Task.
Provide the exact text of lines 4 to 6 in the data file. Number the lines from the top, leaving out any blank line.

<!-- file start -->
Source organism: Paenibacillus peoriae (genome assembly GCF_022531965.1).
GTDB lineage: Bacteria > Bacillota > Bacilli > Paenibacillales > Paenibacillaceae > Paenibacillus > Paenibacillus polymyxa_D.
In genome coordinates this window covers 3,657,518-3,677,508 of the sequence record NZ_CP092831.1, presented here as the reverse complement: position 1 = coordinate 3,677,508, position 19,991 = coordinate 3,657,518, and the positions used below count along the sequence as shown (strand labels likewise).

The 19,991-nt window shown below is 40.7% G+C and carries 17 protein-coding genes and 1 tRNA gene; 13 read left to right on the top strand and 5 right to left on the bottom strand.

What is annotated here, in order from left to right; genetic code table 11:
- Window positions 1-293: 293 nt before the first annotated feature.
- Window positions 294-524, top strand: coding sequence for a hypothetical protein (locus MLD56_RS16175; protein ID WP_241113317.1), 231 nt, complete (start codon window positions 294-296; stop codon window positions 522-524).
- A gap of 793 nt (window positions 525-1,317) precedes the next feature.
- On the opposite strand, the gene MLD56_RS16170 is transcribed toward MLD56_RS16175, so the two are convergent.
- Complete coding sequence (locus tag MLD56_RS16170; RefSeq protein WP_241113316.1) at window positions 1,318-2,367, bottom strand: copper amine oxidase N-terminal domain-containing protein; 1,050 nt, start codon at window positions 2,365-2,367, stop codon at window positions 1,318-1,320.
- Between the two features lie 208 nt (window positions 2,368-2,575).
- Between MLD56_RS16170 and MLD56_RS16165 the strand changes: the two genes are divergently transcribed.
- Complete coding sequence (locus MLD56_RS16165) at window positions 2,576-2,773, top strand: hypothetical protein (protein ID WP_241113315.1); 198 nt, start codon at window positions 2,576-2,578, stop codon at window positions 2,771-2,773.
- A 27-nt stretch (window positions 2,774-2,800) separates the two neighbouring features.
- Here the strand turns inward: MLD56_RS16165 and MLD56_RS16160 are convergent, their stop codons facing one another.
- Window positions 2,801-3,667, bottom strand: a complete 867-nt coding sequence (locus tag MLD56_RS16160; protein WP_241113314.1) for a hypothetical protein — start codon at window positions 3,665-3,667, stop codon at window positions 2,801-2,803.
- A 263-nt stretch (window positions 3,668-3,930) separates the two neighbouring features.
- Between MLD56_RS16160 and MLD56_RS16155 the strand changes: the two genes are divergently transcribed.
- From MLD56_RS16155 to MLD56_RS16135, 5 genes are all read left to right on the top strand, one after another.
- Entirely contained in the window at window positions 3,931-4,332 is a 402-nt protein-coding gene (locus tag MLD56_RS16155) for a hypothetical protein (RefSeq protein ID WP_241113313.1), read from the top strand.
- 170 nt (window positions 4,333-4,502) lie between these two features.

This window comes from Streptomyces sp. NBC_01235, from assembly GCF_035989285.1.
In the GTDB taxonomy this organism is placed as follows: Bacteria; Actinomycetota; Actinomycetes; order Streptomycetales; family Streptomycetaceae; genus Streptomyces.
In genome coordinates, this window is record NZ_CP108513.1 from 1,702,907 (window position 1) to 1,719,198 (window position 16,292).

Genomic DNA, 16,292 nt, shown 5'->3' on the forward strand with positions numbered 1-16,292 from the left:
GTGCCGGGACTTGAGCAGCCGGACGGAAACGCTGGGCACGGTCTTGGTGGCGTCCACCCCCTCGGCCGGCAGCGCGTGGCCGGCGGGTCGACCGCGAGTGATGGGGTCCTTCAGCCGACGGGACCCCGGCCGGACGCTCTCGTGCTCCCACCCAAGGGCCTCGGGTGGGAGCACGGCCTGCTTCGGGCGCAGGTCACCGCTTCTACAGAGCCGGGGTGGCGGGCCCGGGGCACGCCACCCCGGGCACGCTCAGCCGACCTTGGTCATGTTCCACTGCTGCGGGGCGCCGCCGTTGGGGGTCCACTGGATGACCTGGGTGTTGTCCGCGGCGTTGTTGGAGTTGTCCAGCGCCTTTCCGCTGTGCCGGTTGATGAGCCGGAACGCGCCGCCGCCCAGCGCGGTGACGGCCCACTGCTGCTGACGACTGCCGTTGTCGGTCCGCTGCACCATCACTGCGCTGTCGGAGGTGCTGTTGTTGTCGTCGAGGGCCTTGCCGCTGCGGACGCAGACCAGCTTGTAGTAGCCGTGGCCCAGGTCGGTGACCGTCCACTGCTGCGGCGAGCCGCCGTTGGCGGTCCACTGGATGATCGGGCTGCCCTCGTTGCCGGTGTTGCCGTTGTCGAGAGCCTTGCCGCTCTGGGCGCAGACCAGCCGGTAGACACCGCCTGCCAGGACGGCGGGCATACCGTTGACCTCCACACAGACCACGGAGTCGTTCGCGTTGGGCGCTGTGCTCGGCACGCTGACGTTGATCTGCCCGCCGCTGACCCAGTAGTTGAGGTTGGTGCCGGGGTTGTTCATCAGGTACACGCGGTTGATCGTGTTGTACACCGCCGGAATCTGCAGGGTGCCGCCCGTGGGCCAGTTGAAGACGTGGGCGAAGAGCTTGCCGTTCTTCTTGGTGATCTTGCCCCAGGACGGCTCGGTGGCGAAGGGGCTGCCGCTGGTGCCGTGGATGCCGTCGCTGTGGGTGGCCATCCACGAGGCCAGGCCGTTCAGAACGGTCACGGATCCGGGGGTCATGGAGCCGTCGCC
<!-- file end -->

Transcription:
The 19,991-nt window shown below is 40.7% G+C and carries 17 protein-coding genes and 1 tRNA gene; 13 read left to right on the top strand and 5 right to left on the bottom strand.

What is annotated here, in order from left to right; genetic code table 11:
- Window positions 1-293: 293 nt before the first annotated feature.